A novel approach for shape preserving contrast enhancement is presented in this paper. Contrast enhancement is achieved by means of a local histogram equalization algorithm which preserves the level-sets of the image. This basic property is violated by common local schemes, thereby introducing spurious objects and modifying the image information. The scheme is based on equalizing the histogram in all the connected components of the image, which are defined based both on the grey-values and spatial relations between pixels in the image, and following mathematical morphology, constitute the basic objects in the scene. We give examples for both grey-value and color images.
A novel image sequence denoising algorithm is presented. The proposed approach takes advantage of the self-similarity and redundancy of adjacent frames. The algorithm is inspired by fusion algorithms, and as the number of frames increases, it tends to a pure temporal average. The use of motion compensation by regularized optical flow methods permits robust patch comparison in a spatiotemporal volume. The use of principal component analysis ensures the correct preservation of fine texture and details. An extensive comparison with the state-of-the-art methods illustrates the superior performance of the proposed approach, with improved texture and detail reconstruction.
In this work, we propose a method to segment a 1-D histogram without a priori assumptions about the underlying density function. Our approach considers a rigorous definition of an admissible segmentation, avoiding over and under segmentation problems. A fast algorithm leading to such a segmentation is proposed. The approach is tested both with synthetic and real data. An application to the segmentation of written documents is also presented. We shall see that this application requires the detection of very small histogram modes, which can be accurately detected with the proposed method.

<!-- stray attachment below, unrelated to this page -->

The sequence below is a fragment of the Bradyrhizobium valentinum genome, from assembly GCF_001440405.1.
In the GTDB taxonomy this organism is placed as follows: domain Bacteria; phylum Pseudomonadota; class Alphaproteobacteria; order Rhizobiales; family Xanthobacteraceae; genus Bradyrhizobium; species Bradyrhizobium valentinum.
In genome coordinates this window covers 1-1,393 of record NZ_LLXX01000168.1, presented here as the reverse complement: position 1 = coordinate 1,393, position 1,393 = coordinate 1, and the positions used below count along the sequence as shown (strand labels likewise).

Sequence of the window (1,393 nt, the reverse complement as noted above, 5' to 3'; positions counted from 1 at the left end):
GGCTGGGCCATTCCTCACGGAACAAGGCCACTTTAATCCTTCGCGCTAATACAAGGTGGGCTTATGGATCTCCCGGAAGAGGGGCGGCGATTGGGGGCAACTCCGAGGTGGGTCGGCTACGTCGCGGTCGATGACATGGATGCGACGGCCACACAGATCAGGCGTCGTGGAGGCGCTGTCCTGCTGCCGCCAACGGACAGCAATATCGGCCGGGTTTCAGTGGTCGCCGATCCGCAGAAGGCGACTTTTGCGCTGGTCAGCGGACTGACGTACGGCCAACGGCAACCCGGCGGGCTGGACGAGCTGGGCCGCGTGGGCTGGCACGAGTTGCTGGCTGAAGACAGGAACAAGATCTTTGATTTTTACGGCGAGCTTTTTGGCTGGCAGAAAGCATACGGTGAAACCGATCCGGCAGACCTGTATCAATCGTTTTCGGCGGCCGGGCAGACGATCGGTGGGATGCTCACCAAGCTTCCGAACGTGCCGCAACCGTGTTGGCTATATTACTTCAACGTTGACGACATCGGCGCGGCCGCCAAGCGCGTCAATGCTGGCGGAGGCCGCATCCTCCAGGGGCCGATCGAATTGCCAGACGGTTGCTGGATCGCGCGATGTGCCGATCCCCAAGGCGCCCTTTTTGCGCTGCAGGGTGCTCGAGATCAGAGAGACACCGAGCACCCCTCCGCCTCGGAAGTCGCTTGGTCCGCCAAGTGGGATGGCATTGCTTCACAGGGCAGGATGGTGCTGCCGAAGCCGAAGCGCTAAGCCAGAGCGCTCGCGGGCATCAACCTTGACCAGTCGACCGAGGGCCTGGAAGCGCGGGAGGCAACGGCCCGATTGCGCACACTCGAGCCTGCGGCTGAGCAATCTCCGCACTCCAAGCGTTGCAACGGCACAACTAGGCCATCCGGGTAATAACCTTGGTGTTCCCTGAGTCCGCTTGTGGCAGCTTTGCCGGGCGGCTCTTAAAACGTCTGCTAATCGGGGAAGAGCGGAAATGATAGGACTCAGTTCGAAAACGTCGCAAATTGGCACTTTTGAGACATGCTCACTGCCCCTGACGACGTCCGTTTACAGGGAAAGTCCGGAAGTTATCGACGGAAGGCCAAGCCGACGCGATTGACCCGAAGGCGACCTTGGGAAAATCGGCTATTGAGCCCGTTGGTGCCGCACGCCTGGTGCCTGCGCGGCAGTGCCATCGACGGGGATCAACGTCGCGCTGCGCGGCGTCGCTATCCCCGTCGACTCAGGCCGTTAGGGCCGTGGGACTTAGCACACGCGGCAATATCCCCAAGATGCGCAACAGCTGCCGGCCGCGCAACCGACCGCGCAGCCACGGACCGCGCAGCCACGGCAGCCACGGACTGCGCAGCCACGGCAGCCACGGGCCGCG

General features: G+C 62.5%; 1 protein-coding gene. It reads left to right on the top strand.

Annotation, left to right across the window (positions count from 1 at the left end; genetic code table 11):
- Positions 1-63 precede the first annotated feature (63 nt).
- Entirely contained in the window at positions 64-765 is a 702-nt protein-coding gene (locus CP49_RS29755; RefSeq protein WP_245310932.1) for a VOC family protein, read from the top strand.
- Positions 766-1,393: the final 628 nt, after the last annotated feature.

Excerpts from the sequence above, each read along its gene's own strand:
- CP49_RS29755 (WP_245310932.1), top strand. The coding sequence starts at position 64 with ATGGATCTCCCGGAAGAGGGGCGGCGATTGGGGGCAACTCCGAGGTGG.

In this paper we present the simplest possible color balance algorithm. The assumption underlying this algorithm is that the highest values of R, G, B observed in the image must correspond to white, and the lowest values to obscurity. The algorithm simply stretches, as much as it can, the values of the three channels Red, Green, Blue (R, G, B), so that they occupy the maximal possible range [0, 255] by applying an affine transform ax+b to each channel. Since many images contain a few aberrant pixels that already occupy the 0 and 255 values, the proposed method saturates a small percentage of the pixels with the highest values to 255 and a small percentage of the pixels with the lowest values to 0, before applying the affine transform.
One of the aims of computer vision in the past 30 years has been to recognize shapes by numerical algorithms. Now, what are the geometric features on which shape recognition can be based? In this paper, we review the mathematical arguments leading to a unique definition of planar shape elements. This definition is derived from the invariance requirement to not less than five classes of perturbations, namely noise, affine distortion, contrast changes, occlusion, and background. This leads to a single possibility: shape elements as the normalized, affine smoothed pieces of level lines of the image. As a main possible application, we show the existence of a generic image comparison technique able to find all shape elements common to two images.
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